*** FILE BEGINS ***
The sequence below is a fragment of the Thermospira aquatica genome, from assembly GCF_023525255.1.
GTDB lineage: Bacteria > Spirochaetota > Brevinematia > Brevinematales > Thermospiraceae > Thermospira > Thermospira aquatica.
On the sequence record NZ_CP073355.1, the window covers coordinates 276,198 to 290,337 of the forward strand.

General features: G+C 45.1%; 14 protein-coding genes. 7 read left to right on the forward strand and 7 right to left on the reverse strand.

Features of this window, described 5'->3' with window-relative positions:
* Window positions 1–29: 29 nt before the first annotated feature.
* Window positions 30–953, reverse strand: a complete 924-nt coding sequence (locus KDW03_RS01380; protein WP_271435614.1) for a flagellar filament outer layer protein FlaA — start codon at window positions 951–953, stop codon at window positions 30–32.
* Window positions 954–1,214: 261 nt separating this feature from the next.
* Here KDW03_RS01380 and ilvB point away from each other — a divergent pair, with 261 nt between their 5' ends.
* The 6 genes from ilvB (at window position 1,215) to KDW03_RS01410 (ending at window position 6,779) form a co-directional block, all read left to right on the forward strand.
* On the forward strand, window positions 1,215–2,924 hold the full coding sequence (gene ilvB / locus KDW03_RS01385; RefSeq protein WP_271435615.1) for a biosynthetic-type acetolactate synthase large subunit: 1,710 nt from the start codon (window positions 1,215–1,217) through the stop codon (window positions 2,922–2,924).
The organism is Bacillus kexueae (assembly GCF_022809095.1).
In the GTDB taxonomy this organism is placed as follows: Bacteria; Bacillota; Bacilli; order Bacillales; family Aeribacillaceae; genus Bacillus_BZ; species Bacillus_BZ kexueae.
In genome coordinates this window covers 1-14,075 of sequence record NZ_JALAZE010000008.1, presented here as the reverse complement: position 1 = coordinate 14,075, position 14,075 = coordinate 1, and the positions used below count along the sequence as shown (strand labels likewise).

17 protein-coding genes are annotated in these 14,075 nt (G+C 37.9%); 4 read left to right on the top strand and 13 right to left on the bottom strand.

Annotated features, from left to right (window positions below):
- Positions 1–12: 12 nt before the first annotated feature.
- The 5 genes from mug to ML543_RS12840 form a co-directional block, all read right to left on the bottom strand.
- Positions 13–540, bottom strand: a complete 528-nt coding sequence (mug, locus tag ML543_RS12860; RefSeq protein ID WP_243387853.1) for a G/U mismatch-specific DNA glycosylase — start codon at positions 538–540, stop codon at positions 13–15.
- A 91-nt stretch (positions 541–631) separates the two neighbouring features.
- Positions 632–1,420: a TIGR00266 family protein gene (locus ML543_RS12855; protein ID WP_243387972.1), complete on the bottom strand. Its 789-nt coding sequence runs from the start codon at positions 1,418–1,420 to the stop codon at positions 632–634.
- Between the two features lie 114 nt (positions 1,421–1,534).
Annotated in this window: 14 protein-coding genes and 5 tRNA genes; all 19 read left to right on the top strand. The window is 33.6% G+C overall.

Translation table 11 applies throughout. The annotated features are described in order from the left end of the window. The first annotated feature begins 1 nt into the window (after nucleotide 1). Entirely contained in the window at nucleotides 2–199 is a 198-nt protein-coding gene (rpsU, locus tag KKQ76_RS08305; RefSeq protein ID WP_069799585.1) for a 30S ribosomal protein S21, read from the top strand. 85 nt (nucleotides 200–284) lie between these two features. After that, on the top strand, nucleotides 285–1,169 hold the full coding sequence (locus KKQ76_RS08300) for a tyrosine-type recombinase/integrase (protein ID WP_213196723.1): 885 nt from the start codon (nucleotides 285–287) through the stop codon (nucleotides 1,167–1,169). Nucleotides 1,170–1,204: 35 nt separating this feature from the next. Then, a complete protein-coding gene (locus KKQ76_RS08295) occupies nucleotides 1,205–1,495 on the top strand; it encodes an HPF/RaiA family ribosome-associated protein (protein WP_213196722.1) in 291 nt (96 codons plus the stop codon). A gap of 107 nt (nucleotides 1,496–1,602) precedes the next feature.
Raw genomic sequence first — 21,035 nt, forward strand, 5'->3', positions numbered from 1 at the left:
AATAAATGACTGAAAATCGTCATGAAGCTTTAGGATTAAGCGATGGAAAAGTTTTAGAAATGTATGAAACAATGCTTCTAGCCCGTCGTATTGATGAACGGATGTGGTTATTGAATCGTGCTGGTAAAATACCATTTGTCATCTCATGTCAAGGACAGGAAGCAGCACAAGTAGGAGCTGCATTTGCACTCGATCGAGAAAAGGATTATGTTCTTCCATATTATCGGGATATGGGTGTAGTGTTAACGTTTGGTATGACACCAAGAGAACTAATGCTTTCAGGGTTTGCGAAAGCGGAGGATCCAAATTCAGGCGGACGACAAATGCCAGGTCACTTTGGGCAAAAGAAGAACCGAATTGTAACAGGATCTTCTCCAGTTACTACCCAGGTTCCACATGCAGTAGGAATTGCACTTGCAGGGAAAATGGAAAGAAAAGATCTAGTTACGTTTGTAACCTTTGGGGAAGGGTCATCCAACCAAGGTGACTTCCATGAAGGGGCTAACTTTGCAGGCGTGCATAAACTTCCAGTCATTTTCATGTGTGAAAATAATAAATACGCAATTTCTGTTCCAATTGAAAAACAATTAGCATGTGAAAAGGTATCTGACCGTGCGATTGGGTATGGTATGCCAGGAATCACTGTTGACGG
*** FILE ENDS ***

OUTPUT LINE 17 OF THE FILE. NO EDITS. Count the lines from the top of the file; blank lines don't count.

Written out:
- Positions 1–12: 12 nt before the first annotated feature.